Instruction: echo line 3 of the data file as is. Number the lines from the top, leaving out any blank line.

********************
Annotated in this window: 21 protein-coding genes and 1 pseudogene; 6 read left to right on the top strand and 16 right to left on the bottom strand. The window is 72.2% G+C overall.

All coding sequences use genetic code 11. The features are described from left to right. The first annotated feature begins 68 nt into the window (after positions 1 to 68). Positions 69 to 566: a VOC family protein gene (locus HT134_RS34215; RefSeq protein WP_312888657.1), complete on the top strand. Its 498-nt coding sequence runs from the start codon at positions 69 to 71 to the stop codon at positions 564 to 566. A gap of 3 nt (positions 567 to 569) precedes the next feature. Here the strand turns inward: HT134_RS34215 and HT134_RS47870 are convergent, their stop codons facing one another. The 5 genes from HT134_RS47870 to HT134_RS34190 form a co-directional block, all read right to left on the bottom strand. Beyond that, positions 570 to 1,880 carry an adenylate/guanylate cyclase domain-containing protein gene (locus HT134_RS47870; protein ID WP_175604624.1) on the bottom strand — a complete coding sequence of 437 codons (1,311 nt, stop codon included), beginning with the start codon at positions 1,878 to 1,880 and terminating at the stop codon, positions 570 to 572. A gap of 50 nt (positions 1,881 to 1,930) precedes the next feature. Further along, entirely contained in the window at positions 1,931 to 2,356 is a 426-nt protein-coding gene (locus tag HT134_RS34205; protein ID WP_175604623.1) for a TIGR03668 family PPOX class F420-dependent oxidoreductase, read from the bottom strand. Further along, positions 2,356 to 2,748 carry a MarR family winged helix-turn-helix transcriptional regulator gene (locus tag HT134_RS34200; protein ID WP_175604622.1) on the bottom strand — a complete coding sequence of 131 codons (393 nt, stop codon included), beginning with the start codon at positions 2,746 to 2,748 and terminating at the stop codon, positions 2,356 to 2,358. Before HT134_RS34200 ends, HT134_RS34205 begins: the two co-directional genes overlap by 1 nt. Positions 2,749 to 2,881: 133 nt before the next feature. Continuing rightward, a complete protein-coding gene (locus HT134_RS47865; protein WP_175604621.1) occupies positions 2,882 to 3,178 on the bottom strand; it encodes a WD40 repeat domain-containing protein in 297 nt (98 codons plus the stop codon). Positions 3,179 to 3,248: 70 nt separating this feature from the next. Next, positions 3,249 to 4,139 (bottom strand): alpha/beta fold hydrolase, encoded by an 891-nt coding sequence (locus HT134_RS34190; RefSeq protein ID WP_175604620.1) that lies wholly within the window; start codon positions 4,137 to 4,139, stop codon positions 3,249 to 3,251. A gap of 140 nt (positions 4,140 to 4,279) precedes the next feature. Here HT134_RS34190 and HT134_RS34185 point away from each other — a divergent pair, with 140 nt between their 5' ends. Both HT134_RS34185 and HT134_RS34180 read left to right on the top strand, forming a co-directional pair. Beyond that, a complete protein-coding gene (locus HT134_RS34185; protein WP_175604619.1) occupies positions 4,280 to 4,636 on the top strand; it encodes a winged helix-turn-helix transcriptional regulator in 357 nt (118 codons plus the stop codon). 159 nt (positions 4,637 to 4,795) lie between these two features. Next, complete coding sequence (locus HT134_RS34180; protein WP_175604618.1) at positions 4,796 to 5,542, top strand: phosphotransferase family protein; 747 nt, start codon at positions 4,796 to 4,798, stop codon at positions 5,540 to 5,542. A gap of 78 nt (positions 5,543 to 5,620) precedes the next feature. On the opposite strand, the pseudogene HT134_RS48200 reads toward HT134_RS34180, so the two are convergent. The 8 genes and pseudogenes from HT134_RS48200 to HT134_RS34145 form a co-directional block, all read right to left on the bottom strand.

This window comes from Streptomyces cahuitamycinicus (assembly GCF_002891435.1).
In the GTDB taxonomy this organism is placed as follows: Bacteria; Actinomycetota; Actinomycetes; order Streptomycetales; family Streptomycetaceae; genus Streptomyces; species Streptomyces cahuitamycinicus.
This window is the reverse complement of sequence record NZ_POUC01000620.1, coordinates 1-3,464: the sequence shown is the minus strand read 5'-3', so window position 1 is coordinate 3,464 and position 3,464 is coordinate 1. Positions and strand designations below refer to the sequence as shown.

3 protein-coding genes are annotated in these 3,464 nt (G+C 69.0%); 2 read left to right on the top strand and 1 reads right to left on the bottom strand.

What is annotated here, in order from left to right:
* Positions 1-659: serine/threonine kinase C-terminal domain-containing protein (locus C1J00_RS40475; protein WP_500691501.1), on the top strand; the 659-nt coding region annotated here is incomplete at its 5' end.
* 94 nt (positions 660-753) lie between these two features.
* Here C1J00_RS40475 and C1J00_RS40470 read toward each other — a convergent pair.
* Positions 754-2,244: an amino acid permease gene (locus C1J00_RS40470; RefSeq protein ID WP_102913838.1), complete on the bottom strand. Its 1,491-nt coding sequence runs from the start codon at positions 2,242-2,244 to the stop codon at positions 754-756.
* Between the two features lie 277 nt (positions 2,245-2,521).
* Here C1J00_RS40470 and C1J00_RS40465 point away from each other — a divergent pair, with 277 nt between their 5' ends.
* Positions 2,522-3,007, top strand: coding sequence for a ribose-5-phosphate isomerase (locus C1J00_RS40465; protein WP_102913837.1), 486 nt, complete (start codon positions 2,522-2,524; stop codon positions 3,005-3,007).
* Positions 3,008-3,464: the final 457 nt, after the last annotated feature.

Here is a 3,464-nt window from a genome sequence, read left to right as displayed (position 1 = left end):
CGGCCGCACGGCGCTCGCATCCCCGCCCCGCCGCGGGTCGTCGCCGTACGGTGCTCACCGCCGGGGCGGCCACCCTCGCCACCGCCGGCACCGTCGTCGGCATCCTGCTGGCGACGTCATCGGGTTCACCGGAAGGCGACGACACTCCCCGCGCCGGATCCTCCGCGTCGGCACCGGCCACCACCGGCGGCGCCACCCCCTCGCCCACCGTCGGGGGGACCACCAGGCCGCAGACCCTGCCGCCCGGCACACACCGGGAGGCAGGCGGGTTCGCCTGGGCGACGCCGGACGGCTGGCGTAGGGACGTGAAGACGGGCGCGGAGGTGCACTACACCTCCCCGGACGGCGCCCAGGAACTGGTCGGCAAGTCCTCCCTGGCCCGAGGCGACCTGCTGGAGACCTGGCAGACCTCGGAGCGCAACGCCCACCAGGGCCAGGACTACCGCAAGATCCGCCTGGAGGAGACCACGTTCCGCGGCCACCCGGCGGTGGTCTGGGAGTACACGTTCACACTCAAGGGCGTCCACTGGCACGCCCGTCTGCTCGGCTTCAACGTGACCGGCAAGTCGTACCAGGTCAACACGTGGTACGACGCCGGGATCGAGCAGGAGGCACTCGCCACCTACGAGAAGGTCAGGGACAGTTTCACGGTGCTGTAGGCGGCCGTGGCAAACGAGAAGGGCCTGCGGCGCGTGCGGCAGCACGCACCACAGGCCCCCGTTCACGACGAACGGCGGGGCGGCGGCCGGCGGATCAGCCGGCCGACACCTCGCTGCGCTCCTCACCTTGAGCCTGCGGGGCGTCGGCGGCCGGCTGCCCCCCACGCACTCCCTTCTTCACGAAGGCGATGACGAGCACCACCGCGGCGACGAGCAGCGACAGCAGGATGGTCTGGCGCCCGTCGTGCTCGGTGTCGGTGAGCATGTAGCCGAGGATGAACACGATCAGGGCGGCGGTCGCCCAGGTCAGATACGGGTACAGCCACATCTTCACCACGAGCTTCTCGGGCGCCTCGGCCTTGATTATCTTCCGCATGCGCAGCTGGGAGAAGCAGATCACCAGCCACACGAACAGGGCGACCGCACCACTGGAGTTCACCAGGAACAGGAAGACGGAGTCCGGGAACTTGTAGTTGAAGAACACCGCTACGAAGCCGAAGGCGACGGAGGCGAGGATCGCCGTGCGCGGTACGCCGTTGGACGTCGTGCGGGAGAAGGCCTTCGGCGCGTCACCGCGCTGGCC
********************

This window comes from Streptomyces cahuitamycinicus (assembly GCF_002891435.1).